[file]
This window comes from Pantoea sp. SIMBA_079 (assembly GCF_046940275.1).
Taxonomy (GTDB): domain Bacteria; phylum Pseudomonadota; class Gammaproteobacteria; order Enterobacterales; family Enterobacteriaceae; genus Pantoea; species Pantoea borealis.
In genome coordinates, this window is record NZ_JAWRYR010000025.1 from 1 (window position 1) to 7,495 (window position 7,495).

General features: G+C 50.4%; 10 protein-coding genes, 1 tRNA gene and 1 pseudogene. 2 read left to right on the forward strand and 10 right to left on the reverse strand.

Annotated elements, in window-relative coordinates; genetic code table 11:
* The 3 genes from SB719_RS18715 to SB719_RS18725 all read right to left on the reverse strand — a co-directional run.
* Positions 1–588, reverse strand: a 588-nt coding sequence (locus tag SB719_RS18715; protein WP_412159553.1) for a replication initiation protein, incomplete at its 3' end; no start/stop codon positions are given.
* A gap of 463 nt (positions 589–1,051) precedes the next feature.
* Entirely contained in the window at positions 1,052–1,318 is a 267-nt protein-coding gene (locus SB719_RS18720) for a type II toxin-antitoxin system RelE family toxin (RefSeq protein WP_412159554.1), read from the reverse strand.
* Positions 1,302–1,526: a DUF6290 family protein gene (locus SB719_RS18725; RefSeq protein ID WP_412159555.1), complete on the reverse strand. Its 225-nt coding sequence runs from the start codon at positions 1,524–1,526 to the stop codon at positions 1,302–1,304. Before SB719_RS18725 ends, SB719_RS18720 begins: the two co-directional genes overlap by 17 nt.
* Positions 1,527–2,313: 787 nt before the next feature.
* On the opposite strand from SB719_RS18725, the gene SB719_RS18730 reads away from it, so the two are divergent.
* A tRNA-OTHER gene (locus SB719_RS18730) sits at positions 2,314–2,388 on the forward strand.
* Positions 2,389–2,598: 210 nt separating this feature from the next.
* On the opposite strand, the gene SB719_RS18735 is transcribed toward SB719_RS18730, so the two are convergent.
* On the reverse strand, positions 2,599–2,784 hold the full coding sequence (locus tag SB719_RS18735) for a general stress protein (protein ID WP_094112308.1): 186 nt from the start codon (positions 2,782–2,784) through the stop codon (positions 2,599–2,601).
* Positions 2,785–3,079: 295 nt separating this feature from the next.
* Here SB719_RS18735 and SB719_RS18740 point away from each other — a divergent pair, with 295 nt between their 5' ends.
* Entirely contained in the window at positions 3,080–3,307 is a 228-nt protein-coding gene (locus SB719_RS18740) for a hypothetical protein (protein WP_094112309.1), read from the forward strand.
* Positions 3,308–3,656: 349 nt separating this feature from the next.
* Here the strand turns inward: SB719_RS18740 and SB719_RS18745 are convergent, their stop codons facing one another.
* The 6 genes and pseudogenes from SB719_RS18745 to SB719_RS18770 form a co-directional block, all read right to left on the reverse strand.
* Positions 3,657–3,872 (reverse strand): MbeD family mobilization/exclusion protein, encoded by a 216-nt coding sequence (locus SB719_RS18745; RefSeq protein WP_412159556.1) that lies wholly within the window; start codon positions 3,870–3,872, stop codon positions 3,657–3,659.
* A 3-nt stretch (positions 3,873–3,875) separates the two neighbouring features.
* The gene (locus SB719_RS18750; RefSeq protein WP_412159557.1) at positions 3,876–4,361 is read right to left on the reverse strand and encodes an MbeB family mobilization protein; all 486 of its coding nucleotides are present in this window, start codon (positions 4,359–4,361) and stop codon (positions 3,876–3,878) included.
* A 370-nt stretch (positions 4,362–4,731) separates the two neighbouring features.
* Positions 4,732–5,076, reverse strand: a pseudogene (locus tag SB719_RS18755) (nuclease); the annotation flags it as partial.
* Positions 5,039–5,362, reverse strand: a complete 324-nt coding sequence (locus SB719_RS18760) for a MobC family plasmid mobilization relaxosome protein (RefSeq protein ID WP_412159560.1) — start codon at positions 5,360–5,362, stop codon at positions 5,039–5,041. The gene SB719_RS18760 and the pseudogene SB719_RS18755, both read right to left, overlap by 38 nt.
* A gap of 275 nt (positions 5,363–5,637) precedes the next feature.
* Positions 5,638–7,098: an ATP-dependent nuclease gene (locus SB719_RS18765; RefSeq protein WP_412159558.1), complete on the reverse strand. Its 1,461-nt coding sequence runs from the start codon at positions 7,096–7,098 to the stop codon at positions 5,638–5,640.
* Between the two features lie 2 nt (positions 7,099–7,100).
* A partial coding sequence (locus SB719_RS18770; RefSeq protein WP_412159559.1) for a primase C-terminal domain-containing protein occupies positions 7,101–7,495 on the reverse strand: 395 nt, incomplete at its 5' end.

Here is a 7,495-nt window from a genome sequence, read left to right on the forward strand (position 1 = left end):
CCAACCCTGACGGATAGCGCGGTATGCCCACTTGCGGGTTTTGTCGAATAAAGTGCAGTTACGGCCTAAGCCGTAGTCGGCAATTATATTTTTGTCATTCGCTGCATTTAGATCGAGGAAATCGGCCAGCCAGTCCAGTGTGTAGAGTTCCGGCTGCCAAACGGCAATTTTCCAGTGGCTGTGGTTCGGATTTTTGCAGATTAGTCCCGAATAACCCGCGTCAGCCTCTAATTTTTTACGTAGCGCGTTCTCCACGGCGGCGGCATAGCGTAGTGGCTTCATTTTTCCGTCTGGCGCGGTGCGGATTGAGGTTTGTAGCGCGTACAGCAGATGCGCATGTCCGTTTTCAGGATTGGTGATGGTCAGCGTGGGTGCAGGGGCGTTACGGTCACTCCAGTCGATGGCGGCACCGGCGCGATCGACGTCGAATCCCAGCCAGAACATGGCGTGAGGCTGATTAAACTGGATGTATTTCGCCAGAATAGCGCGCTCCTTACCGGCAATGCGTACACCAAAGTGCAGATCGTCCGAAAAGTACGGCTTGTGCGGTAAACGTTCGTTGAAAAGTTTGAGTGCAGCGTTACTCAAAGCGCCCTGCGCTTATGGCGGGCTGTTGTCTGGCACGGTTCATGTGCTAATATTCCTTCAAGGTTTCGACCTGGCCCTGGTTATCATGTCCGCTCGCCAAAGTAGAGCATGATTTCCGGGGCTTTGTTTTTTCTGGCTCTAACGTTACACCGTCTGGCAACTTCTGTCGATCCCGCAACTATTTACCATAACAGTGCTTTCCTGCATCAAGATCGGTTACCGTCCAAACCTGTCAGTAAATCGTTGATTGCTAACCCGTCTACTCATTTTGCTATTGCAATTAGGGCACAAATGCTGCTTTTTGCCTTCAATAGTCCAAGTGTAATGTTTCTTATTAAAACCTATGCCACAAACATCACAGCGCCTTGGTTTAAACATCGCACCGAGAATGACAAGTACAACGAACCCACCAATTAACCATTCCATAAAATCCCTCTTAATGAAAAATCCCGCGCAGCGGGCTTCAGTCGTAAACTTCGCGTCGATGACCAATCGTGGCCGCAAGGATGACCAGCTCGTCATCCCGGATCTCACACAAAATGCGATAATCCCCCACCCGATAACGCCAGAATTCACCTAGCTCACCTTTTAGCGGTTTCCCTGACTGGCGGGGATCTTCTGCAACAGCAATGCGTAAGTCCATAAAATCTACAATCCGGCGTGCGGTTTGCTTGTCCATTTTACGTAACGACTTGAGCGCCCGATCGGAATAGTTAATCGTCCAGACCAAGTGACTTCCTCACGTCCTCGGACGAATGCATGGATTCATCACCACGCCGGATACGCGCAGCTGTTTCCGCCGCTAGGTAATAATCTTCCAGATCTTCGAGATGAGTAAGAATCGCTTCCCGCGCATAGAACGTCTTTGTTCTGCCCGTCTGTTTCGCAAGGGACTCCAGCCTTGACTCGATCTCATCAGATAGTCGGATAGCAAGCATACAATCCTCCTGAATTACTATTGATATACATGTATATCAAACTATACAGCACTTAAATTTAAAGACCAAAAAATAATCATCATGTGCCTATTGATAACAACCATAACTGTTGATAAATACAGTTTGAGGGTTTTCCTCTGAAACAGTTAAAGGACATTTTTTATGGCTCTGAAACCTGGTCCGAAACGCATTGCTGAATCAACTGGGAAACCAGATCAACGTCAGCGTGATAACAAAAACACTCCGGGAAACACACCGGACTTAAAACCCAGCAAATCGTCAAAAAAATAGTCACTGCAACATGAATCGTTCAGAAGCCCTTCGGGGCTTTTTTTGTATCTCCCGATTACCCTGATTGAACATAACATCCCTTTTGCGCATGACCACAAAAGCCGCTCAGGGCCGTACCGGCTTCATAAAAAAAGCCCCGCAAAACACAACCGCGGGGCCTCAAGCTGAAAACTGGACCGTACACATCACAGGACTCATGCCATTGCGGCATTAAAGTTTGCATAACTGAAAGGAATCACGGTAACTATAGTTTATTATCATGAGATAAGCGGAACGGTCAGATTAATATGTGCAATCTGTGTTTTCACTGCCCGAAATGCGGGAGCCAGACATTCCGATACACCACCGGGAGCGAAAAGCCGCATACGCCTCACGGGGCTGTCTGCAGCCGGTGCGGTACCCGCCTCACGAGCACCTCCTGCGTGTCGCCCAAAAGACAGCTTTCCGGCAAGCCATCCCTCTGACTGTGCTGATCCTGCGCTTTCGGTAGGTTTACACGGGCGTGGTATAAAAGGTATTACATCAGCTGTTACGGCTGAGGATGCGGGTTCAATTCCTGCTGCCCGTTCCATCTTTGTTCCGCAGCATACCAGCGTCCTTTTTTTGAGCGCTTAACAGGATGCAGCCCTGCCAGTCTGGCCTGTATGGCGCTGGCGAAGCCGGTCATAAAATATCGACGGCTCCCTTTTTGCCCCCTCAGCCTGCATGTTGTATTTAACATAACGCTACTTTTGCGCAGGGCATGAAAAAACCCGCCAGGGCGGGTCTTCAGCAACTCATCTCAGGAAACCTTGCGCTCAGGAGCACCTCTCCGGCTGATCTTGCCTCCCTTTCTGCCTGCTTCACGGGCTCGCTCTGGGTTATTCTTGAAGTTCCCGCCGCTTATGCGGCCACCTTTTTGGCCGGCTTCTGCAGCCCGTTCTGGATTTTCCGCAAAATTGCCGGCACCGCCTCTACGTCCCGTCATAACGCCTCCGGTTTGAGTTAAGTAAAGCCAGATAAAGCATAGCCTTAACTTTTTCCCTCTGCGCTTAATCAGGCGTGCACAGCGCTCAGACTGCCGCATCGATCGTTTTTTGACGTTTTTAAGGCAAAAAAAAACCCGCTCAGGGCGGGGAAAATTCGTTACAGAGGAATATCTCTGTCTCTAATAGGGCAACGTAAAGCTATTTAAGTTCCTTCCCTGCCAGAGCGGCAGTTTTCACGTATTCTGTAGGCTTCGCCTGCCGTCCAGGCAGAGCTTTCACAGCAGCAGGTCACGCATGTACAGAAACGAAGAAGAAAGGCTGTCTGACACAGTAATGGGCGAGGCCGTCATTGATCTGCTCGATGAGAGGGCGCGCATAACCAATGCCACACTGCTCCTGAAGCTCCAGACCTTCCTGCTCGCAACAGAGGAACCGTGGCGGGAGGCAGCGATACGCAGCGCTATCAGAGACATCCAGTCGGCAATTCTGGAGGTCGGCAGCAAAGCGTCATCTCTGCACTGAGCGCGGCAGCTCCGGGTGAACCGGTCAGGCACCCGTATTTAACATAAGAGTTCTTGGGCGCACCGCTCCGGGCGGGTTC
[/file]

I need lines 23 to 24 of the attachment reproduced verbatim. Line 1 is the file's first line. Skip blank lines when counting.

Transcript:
* Positions 3,657–3,872 (reverse strand): MbeD family mobilization/exclusion protein, encoded by a 216-nt coding sequence (locus SB719_RS18745; RefSeq protein WP_412159556.1) that lies wholly within the window; start codon positions 3,870–3,872, stop codon positions 3,657–3,659.
* A 3-nt stretch (positions 3,873–3,875) separates the two neighbouring features.